31. 31. 31 | P a g e Assessments and Baseline Surveys Assessments and baseline surveys are both information-gathering exercises. Assessments are, however, more open-ended regarding the themes and questions that are explored. Baseline surveys collect only data that is needed to make comparisons between the pre-project or “baseline” situation and that same situation at midterm, or at End of Project (EOP). Assessments are part of project design whereas baseline surveys are usually undertaken after project design has been completed. It is most common to complete the baseline survey in the first year of project implementation, i.e., after the project has been approved and funded. This is for two reasons: first, baseline surveys usually require that the project has developed specific objectives and corresponding performance indicators; second, baseline surveys may be expensive and are typically funded out of the project’s approved budget. Exceptions to this might occur if the donor requires baseline survey results as part of the project proposal, or if the baseline survey information is required urgently, e.g. in an emergency situation. Emergency staff may have only one chance and little time to gather information on site. Therefore, they might decide to collect pertinent baseline data such as the nutrition status of children under five along with other assessment information. The Importance of Assessments Donor deadlines and other pressures often push project designers to rush through the project assessment phase, resulting in a superficial analysis. Yet experience clearly shows the high cost of this practice: poorly designed and failed projects that may ultimately harm people who have little margin of security. Even in emergency situations where a timely intervention is paramount, specialists insist on the importance of assessment. Accurate and high-quality assessments do not necessarily require huge investments of time and funds. For example, there may be a wealth of published information or literature available on the topic at hand, often referring to the situation in the geographic area in question. It costs relatively little to review such documents. In areas where AAH-I and its partners have a long history, they may already have a significant amount of information. Use your best judgment regarding the time and resources required. Baseline Survey Project Proposal Final Project Design Analysis Assessment Figure 9: Assessment, Analysis and Baseline Surveys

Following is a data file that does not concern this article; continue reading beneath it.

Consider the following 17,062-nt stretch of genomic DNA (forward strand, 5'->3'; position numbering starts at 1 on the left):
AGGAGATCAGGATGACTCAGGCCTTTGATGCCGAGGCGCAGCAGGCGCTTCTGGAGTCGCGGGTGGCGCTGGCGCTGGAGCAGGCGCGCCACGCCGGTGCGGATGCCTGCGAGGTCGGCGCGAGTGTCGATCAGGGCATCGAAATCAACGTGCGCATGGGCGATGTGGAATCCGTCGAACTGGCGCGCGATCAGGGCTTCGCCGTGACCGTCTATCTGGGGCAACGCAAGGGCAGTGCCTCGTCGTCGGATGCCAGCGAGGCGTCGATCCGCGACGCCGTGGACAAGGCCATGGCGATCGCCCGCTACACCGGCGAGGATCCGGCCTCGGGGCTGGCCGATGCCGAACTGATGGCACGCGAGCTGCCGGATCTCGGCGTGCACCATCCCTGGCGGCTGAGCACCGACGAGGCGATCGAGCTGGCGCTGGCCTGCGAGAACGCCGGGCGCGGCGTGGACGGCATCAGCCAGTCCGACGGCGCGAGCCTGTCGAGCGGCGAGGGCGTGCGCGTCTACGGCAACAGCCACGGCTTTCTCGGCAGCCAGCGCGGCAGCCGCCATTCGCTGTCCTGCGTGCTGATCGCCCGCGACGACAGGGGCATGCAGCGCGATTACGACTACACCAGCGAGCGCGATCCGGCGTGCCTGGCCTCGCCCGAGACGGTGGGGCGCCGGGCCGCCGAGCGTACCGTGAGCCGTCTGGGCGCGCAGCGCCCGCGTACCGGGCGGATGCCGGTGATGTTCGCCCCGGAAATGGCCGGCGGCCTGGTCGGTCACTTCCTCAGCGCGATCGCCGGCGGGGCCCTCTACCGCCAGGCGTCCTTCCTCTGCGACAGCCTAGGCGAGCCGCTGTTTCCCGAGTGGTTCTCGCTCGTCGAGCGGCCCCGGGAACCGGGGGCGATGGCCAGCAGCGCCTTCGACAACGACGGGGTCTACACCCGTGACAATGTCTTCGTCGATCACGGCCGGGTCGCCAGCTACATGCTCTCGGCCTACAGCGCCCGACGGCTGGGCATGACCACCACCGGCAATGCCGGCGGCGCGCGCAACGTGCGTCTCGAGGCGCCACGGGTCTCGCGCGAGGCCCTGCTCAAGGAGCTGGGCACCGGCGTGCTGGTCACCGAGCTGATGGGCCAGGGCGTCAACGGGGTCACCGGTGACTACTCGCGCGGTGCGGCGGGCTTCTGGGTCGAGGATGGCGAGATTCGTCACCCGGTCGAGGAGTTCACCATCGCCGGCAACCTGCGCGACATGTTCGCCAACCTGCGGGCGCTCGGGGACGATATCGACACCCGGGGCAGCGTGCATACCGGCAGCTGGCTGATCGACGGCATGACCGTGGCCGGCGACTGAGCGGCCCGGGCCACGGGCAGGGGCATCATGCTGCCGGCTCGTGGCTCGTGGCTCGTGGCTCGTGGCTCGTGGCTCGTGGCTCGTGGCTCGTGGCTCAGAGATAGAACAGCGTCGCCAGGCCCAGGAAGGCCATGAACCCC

32. 32. 32 | P a g e Reflection Opportunity You may know of a situation when an assessment was rushed and done poorly, or when it was done well: 1. What happened as a result? Can you think of any specific examples to illustrate your response? 2. How did this affect the efficiency or effectiveness of the subsequent project implementation? HOW CONCEPTUAL FRAMEWORKS INFORM ASSESSMENTS The poor and marginalized live in a complex world. Even if they rarely venture from their village or community, many factors affect their ability to provide for basic needs or realize their human dignity. Cyclical drought, HIV/AIDS, access to credit, floods, local governments, land ownership, globalization, local values and customs, economic systems, local market prices, soil fertility and other macro- and micro-realities affect the ability of the poor to live a full and satisfying life. Understanding these constraints and opportunities is therefore important as you assess the situation of the people AAH-I serve. But how do you make sense of such an involved set of issues? Conceptual frameworks are diagrams that help you think through and understand these issues by identifying the most important factors and suggesting the relationships among them. The visual nature of conceptual frameworks helps project stakeholders to pattern a complex world so that you are better able to understand it and to think through possible strategies. They also give you a structure for gathering information and analyzing it. From this analysis, you can make good choices about project strategies. DISTINGUISHING NEEDS IN PROJECT ASSESSMENTS Assessments identify needs – the difference between a current, undesirable (or less preferred) situation and a desired future state. In project design, assessments seek to gain an understanding of real and perceived needs of those targeted by the project. Different stakeholders – identified during stakeholder analysis – may have differing perceived needs: Felt needs are what people say when asked, “what do you need?” Finding out felt needs requires thoughtful questioning to avoid getting a simple “wish list”. Expressed needs show what goods, services, knowledge and skills people are willing to use, seek or buy in real life. They usually demonstrate how much people care about something. Normative needs are those indicated by “expert” opinion, and which reflect more objective (e.g. national or global) standards or policy. Comparative (or relative) needs describe the level of need in a proposed project area compared to other communities (sometimes known as benchmarking). Assessments should ensure that all four dimensions of need are explored. By analyzing how the four dimensions overlap, you promote discussion and consensus on which needs should be addressed in the project. Reflection Opportunity Think of a project you helped to design where the project participant needs were identified. 1. How well do you think these needs were identified for different types of stakeholders? 2. Did all of the four dimensions of need described here emerge in some way? Why or why not? 3. Did one dimension dominate? If so, why? 4. How did you reconcile potentially different perspectives of “who needs what”?